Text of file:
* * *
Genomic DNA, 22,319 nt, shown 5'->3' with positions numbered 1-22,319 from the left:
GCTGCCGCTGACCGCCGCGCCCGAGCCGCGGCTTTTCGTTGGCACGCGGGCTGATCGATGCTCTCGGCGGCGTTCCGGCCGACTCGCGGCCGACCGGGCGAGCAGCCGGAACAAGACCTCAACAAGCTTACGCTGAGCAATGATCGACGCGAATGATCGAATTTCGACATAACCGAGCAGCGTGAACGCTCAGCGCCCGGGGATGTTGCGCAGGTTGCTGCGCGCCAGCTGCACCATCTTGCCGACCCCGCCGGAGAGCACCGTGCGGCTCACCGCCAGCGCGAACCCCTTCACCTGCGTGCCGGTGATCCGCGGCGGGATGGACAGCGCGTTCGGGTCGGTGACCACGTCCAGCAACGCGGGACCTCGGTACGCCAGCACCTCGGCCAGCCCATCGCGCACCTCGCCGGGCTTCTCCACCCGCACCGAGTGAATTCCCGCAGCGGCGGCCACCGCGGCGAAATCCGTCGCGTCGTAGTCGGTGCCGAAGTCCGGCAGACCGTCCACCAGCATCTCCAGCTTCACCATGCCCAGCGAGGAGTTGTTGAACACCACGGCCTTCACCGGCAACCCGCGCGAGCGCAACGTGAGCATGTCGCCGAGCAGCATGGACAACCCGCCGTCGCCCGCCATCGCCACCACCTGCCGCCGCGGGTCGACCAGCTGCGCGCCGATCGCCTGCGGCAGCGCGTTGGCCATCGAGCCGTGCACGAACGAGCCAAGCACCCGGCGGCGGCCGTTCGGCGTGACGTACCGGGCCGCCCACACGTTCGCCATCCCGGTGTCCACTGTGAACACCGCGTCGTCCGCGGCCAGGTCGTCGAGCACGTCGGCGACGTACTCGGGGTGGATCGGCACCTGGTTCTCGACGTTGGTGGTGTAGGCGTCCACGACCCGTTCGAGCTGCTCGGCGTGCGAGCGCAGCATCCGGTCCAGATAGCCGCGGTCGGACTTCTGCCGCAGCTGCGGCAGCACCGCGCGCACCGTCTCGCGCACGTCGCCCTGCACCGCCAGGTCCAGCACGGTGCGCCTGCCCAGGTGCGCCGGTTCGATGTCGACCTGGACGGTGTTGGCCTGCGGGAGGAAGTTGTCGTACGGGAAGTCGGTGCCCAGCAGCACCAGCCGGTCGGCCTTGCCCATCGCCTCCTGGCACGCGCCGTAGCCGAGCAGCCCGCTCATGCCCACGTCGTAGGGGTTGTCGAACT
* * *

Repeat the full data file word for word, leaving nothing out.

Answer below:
Genomic DNA, 22,319 nt, shown 5'->3' with positions numbered 1-22,319 from the left:
GCTGCCGCTGACCGCCGCGCCCGAGCCGCGGCTTTTCGTTGGCACGCGGGCTGATCGATGCTCTCGGCGGCGTTCCGGCCGACTCGCGGCCGACCGGGCGAGCAGCCGGAACAAGACCTCAACAAGCTTACGCTGAGCAATGATCGACGCGAATGATCGAATTTCGACATAACCGAGCAGCGTGAACGCTCAGCGCCCGGGGATGTTGCGCAGGTTGCTGCGCGCCAGCTGCACCATCTTGCCGACCCCGCCGGAGAGCACCGTGCGGCTCACCGCCAGCGCGAACCCCTTCACCTGCGTGCCGGTGATCCGCGGCGGGATGGACAGCGCGTTCGGGTCGGTGACCACGTCCAGCAACGCGGGACCTCGGTACGCCAGCACCTCGGCCAGCCCATCGCGCACCTCGCCGGGCTTCTCCACCCGCACCGAGTGAATTCCCGCAGCGGCGGCCACCGCGGCGAAATCCGTCGCGTCGTAGTCGGTGCCGAAGTCCGGCAGACCGTCCACCAGCATCTCCAGCTTCACCATGCCCAGCGAGGAGTTGTTGAACACCACGGCCTTCACCGGCAACCCGCGCGAGCGCAACGTGAGCATGTCGCCGAGCAGCATGGACAACCCGCCGTCGCCCGCCATCGCCACCACCTGCCGCCGCGGGTCGACCAGCTGCGCGCCGATCGCCTGCGGCAGCGCGTTGGCCATCGAGCCGTGCACGAACGAGCCAAGCACCCGGCGGCGGCCGTTCGGCGTGACGTACCGGGCCGCCCACACGTTCGCCATCCCGGTGTCCACTGTGAACACCGCGTCGTCCGCGGCCAGGTCGTCGAGCACGTCGGCGACGTACTCGGGGTGGATCGGCACCTGGTTCTCGACGTTGGTGGTGTAGGCGTCCACGACCCGTTCGAGCTGCTCGGCGTGCGAGCGCAGCATCCGGTCCAGATAGCCGCGGTCGGACTTCTGCCGCAGCTGCGGCAGCACCGCGCGCACCGTCTCGCGCACGTCGCCCTGCACCGCCAGGTCCAGCACGGTGCGCCTGCCCAGGTGCGCCGGTTCGATGTCGACCTGGACGGTGTTGGCCTGCGGGAGGAAGTTGTCGTACGGGAAGTCGGTGCCCAGCAGCACCAGCCGGTCGGCCTTGCCCATCGCCTCCTGGCACGCGCCGTAGCCGAGCAGCCCGCTCATGCCCACGTCGTAGGGGTTGTCGAACT